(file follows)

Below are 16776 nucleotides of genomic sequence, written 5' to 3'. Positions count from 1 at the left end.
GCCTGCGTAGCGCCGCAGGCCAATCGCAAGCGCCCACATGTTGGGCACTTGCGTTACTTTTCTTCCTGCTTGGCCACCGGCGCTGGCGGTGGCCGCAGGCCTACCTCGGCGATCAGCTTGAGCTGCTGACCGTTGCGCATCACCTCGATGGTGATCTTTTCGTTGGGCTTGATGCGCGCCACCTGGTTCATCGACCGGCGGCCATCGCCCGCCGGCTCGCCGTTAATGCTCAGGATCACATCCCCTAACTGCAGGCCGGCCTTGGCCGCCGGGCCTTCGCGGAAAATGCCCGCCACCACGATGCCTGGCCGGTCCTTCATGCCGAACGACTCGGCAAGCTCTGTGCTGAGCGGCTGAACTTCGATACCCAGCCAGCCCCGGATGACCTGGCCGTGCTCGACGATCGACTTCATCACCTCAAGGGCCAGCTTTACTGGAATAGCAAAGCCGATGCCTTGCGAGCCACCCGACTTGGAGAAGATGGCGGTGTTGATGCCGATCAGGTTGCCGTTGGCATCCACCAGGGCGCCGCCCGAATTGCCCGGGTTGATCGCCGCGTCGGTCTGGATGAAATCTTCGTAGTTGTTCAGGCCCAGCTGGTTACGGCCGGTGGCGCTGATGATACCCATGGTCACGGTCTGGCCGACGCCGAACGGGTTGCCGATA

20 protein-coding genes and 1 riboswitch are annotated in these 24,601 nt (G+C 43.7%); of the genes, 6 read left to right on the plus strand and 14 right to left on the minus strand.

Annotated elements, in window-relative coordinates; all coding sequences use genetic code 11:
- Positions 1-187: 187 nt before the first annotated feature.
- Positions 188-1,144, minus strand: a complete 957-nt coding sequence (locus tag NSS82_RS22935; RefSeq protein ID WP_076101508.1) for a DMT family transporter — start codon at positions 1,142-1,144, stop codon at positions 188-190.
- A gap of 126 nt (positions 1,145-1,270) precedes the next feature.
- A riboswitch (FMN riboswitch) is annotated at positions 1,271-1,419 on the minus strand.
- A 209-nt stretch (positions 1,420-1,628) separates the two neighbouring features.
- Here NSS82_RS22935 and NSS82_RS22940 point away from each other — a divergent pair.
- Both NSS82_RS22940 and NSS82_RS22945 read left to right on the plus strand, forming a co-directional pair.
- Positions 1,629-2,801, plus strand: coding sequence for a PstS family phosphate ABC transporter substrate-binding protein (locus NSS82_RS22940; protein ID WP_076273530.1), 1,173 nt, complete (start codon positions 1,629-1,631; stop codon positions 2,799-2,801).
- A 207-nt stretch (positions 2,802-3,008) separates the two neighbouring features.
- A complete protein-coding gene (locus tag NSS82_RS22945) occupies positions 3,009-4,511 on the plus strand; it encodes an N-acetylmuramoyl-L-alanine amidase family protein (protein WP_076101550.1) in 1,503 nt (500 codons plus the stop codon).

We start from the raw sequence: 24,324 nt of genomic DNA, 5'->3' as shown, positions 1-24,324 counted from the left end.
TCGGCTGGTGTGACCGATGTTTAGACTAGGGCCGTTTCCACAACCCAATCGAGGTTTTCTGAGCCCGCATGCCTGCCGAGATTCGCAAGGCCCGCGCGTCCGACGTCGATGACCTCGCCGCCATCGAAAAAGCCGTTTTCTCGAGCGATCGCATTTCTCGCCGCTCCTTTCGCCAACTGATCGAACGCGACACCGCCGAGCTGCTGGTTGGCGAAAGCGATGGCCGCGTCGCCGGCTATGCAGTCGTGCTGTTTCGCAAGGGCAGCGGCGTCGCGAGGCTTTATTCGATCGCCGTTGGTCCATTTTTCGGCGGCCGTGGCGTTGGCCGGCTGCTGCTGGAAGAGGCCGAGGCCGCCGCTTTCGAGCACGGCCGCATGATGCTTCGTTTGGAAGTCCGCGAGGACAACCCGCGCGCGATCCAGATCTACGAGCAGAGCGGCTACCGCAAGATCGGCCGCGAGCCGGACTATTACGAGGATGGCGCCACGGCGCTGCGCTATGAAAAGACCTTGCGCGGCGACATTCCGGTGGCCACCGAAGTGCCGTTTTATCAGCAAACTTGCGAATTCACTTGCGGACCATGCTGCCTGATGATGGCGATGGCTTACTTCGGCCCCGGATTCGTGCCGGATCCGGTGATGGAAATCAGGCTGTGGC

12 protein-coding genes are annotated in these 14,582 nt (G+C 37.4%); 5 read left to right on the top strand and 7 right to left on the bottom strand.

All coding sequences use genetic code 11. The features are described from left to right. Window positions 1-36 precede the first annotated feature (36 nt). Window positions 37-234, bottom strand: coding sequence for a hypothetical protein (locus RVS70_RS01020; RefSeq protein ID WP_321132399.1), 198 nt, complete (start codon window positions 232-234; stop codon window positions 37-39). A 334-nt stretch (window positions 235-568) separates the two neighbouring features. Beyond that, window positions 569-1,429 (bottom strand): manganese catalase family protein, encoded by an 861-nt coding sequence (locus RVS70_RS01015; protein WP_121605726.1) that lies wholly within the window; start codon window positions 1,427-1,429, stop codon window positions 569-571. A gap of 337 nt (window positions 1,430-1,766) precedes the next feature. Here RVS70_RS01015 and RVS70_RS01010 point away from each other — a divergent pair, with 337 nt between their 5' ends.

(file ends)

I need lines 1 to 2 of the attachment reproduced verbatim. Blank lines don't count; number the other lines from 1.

Below are 16776 nucleotides of genomic sequence, written 5' to 3'. Positions count from 1 at the left end.
GCCTGCGTAGCGCCGCAGGCCAATCGCAAGCGCCCACATGTTGGGCACTTGCGTTACTTTTCTTCCTGCTTGGCCACCGGCGCTGGCGGTGGCCGCAGGCCTACCTCGGCGATCAGCTTGAGCTGCTGACCGTTGCGCATCACCTCGATGGTGATCTTTTCGTTGGGCTTGATGCGCGCCACCTGGTTCATCGACCGGCGGCCATCGCCCGCCGGCTCGCCGTTAATGCTCAGGATCACATCCCCTAACTGCAGGCCGGCCTTGGCCGCCGGGCCTTCGCGGAAAATGCCCGCCACCACGATGCCTGGCCGGTCCTTCATGCCGAACGACTCGGCAAGCTCTGTGCTGAGCGGCTGAACTTCGATACCCAGCCAGCCCCGGATGACCTGGCCGTGCTCGACGATCGACTTCATCACCTCAAGGGCCAGCTTTACTGGAATAGCAAAGCCGATGCCTTGCGAGCCACCCGACTTGGAGAAGATGGCGGTGTTGATGCCGATCAGGTTGCCGTTGGCATCCACCAGGGCGCCGCCCGAATTGCCCGGGTTGATCGCCGCGTCGGTCTGGATGAAATCTTCGTAGTTGTTCAGGCCCAGCTGGTTACGGCCGGTGGCGCTGATGATACCCATGGTCACGGTCTGGCCGACGCCGAACGGGTTGCCGATA